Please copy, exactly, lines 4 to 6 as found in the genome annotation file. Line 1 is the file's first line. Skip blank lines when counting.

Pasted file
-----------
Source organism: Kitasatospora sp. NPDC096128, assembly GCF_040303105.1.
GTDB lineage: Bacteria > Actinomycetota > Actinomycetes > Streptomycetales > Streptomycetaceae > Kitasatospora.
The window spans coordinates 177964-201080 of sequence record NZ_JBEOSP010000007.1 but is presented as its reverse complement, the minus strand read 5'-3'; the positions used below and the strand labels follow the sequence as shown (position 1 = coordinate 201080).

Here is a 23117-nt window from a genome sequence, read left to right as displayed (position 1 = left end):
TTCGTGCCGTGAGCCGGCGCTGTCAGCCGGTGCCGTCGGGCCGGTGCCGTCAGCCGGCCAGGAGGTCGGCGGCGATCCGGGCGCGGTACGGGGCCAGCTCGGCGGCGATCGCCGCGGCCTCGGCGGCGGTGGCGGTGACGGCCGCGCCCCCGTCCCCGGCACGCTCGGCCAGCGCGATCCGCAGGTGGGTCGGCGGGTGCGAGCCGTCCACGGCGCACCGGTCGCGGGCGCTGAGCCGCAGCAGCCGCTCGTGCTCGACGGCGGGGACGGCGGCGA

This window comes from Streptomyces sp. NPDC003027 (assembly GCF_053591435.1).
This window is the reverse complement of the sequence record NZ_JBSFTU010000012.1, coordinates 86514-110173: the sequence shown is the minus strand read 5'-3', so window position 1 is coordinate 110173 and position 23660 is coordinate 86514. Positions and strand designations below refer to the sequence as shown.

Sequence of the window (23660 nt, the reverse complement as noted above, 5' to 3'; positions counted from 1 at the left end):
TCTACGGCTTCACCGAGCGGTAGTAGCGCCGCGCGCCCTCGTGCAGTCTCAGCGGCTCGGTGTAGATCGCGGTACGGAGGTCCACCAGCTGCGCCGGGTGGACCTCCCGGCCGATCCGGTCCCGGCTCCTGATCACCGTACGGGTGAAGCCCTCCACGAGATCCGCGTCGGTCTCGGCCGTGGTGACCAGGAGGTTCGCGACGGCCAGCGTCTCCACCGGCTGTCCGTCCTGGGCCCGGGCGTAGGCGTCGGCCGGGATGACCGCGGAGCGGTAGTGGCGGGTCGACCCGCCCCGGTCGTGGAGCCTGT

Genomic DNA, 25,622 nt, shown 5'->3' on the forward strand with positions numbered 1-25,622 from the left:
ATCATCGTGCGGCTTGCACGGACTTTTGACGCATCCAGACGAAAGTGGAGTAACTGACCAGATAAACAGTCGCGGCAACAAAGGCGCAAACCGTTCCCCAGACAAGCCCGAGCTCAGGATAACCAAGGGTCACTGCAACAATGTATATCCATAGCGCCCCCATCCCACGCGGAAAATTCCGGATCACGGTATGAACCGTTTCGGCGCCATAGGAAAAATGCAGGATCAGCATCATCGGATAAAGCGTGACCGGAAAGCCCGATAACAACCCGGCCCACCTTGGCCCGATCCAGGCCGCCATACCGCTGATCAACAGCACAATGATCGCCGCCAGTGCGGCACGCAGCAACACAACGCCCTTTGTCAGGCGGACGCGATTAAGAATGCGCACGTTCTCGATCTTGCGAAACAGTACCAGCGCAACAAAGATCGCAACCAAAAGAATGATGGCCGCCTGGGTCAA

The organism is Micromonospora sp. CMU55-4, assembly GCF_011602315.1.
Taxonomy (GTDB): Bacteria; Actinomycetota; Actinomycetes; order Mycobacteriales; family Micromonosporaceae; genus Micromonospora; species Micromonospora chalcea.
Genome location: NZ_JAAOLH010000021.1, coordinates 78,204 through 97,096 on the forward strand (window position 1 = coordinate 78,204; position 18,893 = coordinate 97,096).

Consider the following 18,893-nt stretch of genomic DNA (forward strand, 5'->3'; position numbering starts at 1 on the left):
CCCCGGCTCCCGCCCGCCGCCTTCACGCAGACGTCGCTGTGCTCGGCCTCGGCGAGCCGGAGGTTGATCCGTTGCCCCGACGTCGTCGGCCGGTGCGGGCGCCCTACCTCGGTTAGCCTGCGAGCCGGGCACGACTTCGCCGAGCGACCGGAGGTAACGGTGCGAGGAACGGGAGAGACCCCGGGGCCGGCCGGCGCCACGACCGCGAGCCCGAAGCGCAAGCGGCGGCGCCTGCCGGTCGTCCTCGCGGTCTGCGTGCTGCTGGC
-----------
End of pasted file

Here is a 23117-nt window from a genome sequence, read left to right as displayed (position 1 = left end):
TTCGTGCCGTGAGCCGGCGCTGTCAGCCGGTGCCGTCGGGCCGGTGCCGTCAGCCGGCCAGGAGGTCGGCGGCGATCCGGGCGCGGTACGGGGCCAGCTCGGCGGCGATCGCCGCGGCCTCGGCGGCGGTGGCGGTGACGGCCGCGCCCCCGTCCCCGGCACGCTCGGCCAGCGCGATCCGCAGGTGGGTCGGCGGGTGCGAGCCGTCCACGGCGCACCGGTCGCGGGCGCTGAGCCGCAGCAGCCGCTCGTGCTCGACGGCGGGGACGGCGGCGA

This window comes from Streptomyces sp. NPDC003027 (assembly GCF_053591435.1).